For them – this wasn’t a battle of words.
For them – this was the single most important decision of their lives.
For some of them – this was the last decision of their lives.

And feeling that Isa and Jesus were one and the same is what they went through.  Many Muslims report seeing vision of Isa – including some of the ones I read.  To them – this was and is the Jesus of the Injil (The Christian Gospel).  For them – this is the standard from which I will write.

For you –
whether you be someone just interested in learning or if you are someone going through that life changing process this is the standard from which I will write.

I do this because it appears to be the standard from which God is operating in their lives and I feel this is what He’s trying to tell me to do.  After all, who am I to change what I feel God is telling me?

 I began writing this series in June of 2014.  The research started long before that.  I’ve been reading on the subject for a few years now.  But it was only recently that I’ve really begun to put thought to keyboard. 


So, let’s get started with a bit of an introduction:

In the Qur’an, Sura 68, verses 37-38 say:

[68:37] Do you have another book to uphold?
[68:38] In it, do you find anything you want?

Verse 37 is an invitation to explore other books beside the Qur’an.

Verse 38 asks if there is anything in that book that we may want.

When a Muslim reads the Qur’an, some things are learned about Isa.  Not the same things that Christians learn, but Muslims will recognize that Isa is Jesus.  So, when a Muslim reads the Injil (The Gospels of the New Testament) they also recognize that Jesus in the Gospels is the same Isa from the Qur’an.

The first question becomes then, If a Muslim reads the Bible,is there anything about Jesus of the Gospels that they will want?

Adding one more verse from the Bible, one that I like to use from Isaiah 1:18 –

Isa 1:18 “Come now, let us reason together,” says the LORD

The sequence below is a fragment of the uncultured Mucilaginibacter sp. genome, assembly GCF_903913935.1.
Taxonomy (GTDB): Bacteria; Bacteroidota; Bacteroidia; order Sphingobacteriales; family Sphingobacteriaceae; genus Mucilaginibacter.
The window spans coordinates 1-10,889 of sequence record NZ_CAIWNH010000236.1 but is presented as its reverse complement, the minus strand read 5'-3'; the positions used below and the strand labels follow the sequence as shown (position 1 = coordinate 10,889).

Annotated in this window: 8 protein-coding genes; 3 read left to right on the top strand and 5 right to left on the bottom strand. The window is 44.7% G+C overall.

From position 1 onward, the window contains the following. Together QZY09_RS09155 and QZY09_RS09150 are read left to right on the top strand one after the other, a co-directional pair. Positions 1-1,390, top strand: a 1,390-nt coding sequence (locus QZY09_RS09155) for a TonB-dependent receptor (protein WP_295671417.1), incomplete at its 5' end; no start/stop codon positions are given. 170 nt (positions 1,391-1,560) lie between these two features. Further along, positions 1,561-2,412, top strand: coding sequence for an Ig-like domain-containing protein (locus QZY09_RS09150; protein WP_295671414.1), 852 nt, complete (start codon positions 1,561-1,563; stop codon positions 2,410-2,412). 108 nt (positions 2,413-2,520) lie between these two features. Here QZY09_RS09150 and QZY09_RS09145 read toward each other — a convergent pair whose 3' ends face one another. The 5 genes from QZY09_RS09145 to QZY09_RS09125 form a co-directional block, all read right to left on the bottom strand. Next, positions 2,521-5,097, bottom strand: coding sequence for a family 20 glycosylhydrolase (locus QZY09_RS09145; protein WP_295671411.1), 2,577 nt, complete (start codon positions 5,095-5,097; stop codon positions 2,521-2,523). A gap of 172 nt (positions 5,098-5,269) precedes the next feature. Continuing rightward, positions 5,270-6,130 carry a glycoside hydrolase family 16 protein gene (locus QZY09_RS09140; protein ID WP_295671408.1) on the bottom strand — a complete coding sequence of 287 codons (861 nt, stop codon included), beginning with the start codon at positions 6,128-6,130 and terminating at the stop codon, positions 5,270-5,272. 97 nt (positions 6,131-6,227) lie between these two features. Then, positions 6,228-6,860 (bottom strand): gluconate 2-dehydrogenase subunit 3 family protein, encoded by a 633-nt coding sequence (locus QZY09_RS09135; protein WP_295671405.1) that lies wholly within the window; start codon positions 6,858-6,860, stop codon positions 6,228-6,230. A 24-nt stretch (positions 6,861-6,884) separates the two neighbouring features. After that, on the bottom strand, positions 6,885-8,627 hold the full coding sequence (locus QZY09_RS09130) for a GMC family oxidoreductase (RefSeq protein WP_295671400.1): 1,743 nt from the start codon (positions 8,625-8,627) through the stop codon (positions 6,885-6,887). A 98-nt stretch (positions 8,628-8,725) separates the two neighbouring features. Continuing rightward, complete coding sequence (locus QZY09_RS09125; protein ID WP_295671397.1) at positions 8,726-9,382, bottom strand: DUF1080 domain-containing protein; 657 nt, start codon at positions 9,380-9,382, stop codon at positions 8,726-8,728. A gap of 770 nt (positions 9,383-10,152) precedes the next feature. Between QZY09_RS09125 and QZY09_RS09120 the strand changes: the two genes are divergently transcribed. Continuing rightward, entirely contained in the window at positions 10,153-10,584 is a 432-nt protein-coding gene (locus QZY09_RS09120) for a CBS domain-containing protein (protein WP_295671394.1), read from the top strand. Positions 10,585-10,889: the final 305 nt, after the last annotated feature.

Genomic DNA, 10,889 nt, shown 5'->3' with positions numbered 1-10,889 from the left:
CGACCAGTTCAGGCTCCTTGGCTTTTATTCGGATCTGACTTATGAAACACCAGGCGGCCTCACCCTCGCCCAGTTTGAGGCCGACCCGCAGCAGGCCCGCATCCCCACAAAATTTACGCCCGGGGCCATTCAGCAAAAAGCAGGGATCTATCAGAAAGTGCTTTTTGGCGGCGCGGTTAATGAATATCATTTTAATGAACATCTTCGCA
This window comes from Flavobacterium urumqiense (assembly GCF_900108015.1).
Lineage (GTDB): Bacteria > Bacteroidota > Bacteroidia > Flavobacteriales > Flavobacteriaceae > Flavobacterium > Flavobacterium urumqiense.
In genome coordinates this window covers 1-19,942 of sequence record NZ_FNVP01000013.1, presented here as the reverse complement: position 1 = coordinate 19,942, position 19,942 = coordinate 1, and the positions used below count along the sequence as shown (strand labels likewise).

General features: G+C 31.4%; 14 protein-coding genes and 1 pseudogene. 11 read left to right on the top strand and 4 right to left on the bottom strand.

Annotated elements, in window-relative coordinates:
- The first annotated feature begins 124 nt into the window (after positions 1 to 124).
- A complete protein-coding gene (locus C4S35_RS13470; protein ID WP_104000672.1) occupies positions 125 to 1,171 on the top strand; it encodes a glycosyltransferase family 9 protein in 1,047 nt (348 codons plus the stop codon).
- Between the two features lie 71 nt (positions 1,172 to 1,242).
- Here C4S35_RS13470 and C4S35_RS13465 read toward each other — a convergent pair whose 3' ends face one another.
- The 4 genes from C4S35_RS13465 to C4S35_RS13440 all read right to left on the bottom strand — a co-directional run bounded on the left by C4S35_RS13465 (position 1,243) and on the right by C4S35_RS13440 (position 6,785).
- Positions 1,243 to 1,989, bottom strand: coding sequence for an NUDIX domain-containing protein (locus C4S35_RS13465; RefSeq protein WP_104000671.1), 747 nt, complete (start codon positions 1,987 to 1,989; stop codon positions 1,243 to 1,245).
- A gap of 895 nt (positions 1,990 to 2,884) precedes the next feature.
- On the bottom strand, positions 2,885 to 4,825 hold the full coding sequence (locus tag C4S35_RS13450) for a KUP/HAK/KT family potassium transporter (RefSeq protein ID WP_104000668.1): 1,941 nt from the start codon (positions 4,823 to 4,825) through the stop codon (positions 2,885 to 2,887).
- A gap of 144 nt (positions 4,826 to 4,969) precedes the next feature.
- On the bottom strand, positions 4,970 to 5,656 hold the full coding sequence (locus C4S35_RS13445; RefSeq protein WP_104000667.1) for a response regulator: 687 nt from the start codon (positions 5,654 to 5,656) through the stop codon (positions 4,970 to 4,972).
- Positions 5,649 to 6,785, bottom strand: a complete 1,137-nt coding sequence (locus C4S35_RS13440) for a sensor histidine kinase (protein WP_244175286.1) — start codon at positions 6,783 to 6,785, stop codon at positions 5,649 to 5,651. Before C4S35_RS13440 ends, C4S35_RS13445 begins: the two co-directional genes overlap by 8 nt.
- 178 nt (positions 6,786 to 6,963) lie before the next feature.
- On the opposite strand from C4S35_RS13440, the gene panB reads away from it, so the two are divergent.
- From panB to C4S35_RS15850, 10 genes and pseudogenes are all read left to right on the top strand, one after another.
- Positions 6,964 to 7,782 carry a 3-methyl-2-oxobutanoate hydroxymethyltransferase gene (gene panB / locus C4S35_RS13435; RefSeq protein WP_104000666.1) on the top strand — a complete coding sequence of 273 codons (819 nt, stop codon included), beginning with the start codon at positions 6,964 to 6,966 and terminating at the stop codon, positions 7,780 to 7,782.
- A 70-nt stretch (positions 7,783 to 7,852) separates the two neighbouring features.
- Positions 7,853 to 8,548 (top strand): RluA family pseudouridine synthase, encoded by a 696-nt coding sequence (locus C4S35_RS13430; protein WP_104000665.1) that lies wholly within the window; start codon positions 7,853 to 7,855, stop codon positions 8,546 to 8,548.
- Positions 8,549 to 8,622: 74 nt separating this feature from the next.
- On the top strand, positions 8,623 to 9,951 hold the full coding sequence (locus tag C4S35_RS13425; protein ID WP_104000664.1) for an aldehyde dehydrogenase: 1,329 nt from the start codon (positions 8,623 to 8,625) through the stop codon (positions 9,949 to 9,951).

To put this into context, a context that both Christians and Muslims will understand, the surrounding verses are:

Isa 1:16 wash and make yourselves clean.
Take your evil deeds
out of my sight!
Stop doing wrong,

Isa 1:17 learn to do right!
Seek justice,
encourage the oppressed.
Defend the cause of the fatherless,
plead the case of the widow.

Isa 1:18 “Come now, let us reason together,”
says the LORD.
“Though your sins are like scarlet,
they shall be as white as snow;
though they are red as crimson,
they shall be like wool.

Isa 1:19 If you are willing and obedient,
you will eat the best from the land

Isa 1:20 but if you resist and rebel,
you will be devoured by the sword.”
For the mouth of the LORD has spoken. 

 Below is the very first Sura in the Qur’an –

[1:1] In the name of GOD, Most Gracious, Most Merciful.
[1:2] Praise be to GOD, Lord of the universe.
[1:3] Most Gracious, Most Merciful.
[1:4] Master of the Day of Judgment.
[1:5] You alone we worship; You alone we ask for help.
[1:6] Guide us in the right path;
[1:7] the path of those whom You blessed; not of those who have deserved wrath, nor of the strayers.

What we see then:

In the Bible we have an invitation to reason with God.
In the Qur’an we have an invitation to ask Allah for help.

So – let’s do just that.

One last bit of background –

While there are discussions and questions about the validity of the text in the Bible, historical analysis has found that no events have taken place which would show the events in the Bible are inaccurate. Analysis of ancient literature has also shown that there are enough very old copies of the Bible to show that it accurately portrays what first written – both the Old Testament and the New Testament.

As for the Qur’an – it accurately reflects from a point in time.  Given that the Qur’an was given to Mohammed by the angel Gabriel,
and that it was transmitted orally while Muhammad was still alive, as well as still being delivered orally for a time after that, obviously the first written version came after Muhammad’s death.

In that sense, both the New Testament and The Qur’an are in the same position of being written after the death of the “Title” character.  In the case of the New Testament, there are copies of the documents that were in existence during the lifetime of people who had actually experienced and knew Jesus.  Had there been discrepancies between the New Testament documents and the events these people experienced, something would have been said.  On top of that, both the Jews and the Romans had a vested interested in pointing out anything that would have pointed away from Jesus being God.  That neither of these took place, evidence is provided that the New Testament is intact and correct.